• March 29, 2012 at 1:44 pm

      wow, Maryellen! thanks for your kind words! it really is amazing to sit back and look at the way things have turned out…never in a million years would I have thought of Kyle’s life like this…well, or my life either…life is such an incredible journey & you can’t go thru it with blinders on….opportunities are all aRound, and you just have to be open to accepting things as they are, moving forward, trying new things, taking a few chances & always doing what feels right…not what others may think is the right thing…you keep that chin up & know that these days pass WAY too fast, even tho it may not seem like it! trust me…blink of an eye…enjoy the small moments & celebrate the small things…everyday needs full attention…because, it is the little things that make all the difference…if you aren’t fully present, you might miss something…the hoop helps with that so much! I only wish I would have had it while rasising my sons!!! I think what helped is we kinda lived with that “Ferris Bueller” attitude anyway!!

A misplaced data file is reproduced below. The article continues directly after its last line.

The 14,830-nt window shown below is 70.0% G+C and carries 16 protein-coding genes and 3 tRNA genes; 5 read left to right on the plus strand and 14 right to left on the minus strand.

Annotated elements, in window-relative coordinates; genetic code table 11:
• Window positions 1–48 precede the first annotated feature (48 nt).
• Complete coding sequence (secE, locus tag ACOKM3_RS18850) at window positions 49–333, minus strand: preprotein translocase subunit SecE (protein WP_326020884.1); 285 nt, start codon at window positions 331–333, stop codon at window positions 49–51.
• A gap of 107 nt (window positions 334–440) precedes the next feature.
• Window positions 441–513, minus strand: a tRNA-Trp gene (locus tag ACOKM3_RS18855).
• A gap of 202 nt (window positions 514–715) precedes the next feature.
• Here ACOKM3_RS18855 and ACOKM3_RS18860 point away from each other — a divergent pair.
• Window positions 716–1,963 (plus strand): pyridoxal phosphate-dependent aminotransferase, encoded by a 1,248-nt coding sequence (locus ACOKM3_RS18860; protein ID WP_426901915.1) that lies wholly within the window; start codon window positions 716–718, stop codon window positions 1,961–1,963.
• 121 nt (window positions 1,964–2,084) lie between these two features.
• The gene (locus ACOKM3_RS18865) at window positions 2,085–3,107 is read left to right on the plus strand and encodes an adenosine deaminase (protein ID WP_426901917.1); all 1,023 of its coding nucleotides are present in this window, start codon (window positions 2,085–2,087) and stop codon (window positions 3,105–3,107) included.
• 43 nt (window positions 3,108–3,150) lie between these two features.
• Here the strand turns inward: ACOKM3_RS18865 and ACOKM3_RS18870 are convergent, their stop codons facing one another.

hugs & stay tuned to my Facebook pages, website…new articles are coming out about my son, nonPareil & the upcoming event…take care…and thanks for your wonderful words…